Skip Maine state header navigation

Agencies | Online Services | Help

Skip First Level Navigation | Skip All Navigation

COBRA & Mini-COBRA FAQs (updated 1/25/2012)

Helpful Links

The following may help to answer some of your questions about COBRA and mini-COBRA.

QUESTION: I have been laid off from a small company with 10 workers. I know that federal continuation of health coverage requirements (COBRA) do not apply to my employer. Is there a law in Maine that allows me to continue my job based health insurance coverage?

ANSWER: Federal COBRA applies to companies with 20 or more workers. The Maine insurance code has a limited continuation coverage requirement for workers who work for a company with fewer than 20 employees. This requirement is sometimes referred to as mini-COBRA. It provides one year of continuation coverage to qualified employees. So if your employer offered Health insurance coverage through a fully insured policy and you were laid off, you may qualify.
Continuation rights are only available if

  • you are temporarily laid off; or
  • you lost employment because of an injury or disease that would be covered under workers' compensation

Under the mini-COBRA law insurers are permitted to require up to six months of employment before the layoff and to require the employee to elect coverage within 31 days of the layoff. There are additional requirements for dependent continuation coverage.

QUESTION: Whom do I contact if I have additional questions about mini-COBRA continuation coverage?

ANSWER: Please contact the Maine Bureau of Insurance by calling toll free at 1-800-300-5000 and ask for the Consumer Health Care Division.

QUESTION: Are Domestic Partners who are covered as dependents eligible for continuation coverage under federal COBRA and Maine "mini-COBRA" laws

ANSWER:

 1 "Mini-COBRA” / YES: If a domestic partner is covered as a dependent under a small group insurance plan, he or she is entitled to "mini-COBRA" continuation coverage in the same manner as any other dependent. Small group health insurance carriers that provide health insurance for companies with fewer than 20 employees are required to offer continuation coverage under Maine's continuation law. (Although this law is sometimes referred to as the Maine "mini-COBRA" law, you should be aware that there are significant differences between Maine and federal laws.)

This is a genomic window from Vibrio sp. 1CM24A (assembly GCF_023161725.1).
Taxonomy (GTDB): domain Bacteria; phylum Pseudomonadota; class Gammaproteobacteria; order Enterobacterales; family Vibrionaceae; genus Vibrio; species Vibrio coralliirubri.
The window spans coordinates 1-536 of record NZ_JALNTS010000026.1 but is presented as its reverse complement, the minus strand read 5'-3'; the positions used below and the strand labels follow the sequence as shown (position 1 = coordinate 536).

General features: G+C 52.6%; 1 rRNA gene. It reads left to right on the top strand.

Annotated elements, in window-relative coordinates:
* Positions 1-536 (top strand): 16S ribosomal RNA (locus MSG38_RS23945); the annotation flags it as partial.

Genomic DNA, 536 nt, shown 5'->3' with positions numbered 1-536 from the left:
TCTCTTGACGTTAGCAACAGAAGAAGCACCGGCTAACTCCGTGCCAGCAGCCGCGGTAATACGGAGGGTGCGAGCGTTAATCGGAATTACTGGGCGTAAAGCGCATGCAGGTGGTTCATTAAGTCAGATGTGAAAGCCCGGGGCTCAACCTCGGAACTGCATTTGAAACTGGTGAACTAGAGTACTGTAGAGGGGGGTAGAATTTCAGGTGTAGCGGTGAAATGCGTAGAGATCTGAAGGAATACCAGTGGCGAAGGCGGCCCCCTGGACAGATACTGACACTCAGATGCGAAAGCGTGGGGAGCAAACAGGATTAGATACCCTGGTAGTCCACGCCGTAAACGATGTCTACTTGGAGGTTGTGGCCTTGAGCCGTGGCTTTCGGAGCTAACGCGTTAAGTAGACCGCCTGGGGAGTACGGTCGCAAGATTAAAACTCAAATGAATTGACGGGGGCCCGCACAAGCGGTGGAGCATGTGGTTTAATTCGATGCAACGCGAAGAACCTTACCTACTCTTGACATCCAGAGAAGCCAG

2 COBRA / Yes, if the employee also elects continuation coverage: If an employer with 20 or more employees offers domestic partner coverage, the U.S. Department of Labor has intepreted the COBRA law to permit an employee with a covered domestic partner to elect COBRA benefits for both of them.

QUESTION: Is continuation coverage available for the domestic partner if the employee does not choose to be covered?

ANSWER:

1. "Mini-COBRA” / YES: Maine law entitles the employee to buy continuation coverage for either the employee, the employee and dependent(s), or only the dependent(s). However, it is the employee, not the dependent, who makes this choice.

2. COBRA / NO: The U.S. Department of Labor has advised that if the employee does not buy COBRA coverage for himself or herself, the domestic partner is not entitled to coverage because domestic partners are not defined as “qualified beneficiaries” under COBRA. (However, you should also review your health plan and check with your employer to determine if your plan provides more rights for domestic partners than the law requires, including an independent right to buy continuation coverage.)

QUESTION: Are federal subsidies available for domestic partner COBRA or “mini-COBRA” coverage?

ANSWER: NO. Because a domestic partner is not a “qualified beneficiary” under COBRA, the subsidy will not apply to the domestic partner’s share of the premium.

Last Updated: August 22, 2012